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More Math Needed in Science Museums
Posted:
Feb 7, 1994 9:30 PM


I thought Forum readers would enjoy the following by John Sullivan:
I went to the Ontario Science Center in Toronto last August. This is a modern science museum, with a number of interactive exhibits like those at the Exploratorium in San Fransisco, but also large sections on more applied things like food+nutrition or transportation.
I looked for exhibits about math, and was pretty disappointed. The only one they seemed to think was math was a collection of pocket calculators with signs suggesting that you do various "tricks" along the lines of "Take your house number, multiply by 2, add three, multiply by 5, subtract 5, erase the last digit, subtract one; look you have your number back".
There was a whole room devoted to sports (the materials used in sports equipment, etc). One exhibit was about judging things like gymnastics, and was trying to make the point that a judge who gave everyone low scores didn't adversely affect the results. Somehow they didn't seem to explain this well. They had a system set up where 5 people could judge videotaped events, but this didn't seem to teach much science.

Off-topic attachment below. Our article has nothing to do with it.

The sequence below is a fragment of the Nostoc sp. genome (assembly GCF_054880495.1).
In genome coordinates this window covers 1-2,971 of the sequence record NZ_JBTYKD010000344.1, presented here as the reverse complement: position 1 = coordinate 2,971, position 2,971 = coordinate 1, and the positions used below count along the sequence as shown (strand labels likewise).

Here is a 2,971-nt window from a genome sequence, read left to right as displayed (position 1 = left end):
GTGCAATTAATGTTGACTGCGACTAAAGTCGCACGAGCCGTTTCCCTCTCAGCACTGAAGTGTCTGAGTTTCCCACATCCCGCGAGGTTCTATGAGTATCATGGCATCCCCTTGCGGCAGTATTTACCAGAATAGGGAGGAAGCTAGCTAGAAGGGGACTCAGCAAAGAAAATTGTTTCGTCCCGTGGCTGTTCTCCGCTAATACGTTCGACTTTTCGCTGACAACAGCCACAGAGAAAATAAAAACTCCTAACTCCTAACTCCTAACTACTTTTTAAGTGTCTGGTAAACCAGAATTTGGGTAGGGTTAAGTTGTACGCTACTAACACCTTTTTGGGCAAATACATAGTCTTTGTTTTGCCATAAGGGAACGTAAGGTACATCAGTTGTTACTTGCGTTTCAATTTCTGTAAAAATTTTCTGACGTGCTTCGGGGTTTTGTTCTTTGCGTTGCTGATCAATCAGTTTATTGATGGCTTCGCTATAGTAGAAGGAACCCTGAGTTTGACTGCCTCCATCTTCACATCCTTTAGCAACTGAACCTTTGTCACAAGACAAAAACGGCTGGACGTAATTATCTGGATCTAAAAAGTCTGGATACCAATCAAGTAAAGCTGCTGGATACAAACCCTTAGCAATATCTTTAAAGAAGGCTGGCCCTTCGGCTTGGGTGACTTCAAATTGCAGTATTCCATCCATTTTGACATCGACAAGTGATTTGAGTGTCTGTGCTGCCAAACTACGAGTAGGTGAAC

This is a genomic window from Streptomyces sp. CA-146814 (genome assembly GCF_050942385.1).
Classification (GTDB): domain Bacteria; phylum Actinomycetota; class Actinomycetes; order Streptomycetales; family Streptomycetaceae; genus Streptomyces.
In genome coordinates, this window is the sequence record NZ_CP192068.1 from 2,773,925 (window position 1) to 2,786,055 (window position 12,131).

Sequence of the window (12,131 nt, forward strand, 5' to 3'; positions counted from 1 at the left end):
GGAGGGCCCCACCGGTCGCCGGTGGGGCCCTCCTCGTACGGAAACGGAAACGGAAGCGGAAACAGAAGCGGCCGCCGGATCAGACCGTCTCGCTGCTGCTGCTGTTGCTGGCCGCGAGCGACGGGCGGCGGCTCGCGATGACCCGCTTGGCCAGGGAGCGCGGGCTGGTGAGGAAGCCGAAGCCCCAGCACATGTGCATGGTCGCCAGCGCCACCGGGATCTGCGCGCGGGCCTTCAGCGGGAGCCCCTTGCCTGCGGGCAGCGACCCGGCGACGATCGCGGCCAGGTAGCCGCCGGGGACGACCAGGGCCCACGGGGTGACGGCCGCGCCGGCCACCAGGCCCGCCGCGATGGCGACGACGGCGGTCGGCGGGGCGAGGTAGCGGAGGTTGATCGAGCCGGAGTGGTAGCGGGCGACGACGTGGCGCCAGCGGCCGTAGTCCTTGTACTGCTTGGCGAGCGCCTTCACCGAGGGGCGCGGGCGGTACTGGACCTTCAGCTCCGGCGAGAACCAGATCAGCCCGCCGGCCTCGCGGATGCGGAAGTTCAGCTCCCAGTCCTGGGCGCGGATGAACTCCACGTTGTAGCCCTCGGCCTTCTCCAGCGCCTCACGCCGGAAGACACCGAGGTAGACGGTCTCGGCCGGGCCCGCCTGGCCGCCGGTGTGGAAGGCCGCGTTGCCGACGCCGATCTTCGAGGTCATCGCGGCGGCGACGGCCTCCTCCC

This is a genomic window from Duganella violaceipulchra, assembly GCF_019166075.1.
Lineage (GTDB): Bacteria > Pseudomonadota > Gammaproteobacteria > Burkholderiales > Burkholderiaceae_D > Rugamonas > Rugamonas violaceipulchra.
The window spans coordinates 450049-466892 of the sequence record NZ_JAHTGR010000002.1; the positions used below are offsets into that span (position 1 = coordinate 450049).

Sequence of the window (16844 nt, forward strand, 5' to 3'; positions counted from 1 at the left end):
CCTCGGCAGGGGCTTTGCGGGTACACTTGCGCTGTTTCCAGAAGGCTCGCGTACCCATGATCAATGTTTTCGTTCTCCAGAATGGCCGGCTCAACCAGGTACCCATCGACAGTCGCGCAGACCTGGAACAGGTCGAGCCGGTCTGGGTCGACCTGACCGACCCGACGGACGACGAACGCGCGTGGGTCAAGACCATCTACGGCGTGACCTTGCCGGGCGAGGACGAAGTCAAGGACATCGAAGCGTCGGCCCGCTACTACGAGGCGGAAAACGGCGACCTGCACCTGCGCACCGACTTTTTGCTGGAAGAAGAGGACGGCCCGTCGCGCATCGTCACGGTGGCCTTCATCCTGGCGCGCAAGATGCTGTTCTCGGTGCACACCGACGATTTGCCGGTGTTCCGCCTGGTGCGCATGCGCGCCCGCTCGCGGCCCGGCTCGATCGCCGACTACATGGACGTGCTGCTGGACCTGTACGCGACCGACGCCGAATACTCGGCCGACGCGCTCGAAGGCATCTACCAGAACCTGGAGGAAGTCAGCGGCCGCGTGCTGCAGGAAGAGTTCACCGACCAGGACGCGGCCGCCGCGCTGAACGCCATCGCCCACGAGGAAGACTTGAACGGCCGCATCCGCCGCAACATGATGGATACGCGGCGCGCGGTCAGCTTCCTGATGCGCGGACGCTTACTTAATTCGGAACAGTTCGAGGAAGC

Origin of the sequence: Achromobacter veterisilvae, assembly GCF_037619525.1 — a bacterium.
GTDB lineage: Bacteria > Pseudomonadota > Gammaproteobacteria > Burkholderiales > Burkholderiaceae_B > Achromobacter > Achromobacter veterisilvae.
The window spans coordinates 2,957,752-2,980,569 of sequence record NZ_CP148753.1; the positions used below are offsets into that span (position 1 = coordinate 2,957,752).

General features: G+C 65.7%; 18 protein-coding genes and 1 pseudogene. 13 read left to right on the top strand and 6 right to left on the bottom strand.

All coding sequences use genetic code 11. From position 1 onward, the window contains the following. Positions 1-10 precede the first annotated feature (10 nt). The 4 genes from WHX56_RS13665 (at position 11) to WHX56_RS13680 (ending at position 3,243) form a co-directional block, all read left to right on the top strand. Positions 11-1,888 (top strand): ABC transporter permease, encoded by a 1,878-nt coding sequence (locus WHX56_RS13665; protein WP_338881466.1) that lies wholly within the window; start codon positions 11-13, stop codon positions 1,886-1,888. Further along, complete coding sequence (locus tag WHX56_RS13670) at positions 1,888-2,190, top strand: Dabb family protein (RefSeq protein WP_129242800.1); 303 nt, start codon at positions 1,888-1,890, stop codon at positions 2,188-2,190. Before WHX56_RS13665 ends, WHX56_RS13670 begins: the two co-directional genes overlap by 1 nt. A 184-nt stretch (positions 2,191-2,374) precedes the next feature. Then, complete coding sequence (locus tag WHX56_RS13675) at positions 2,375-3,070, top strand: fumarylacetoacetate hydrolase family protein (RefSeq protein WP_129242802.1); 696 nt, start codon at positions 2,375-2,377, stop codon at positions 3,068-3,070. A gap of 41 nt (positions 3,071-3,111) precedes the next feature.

There were some computers running LOGO available, and a quite nice double pendulum, but again no attempt to explain what was going on in these exhibit.
They did have a good exhibit on optical illusions, with many of the standard ones done nicely with sliding tranparent panels set up so that you could check that whatever didn't look true was in fact true. Along with these were a couple of copies of the room with distorted perspective that I've seen elsewhere. (You look with one eye from one particular viewpoint, and it looks cubical even though it isn't.) One such room had marbles seeming to roll up hill, and figures seeming to change size, but my favorite exhibit was another such room that you could walk into. Hanging on one wall was a TV screen connected to a camera at the magic viewpointyou could walk around this funnyshaped room, but see yourself walking in a "normal" room, your size changing.
I think we need to get more math into the museums.
John Sullivan University of Minnesota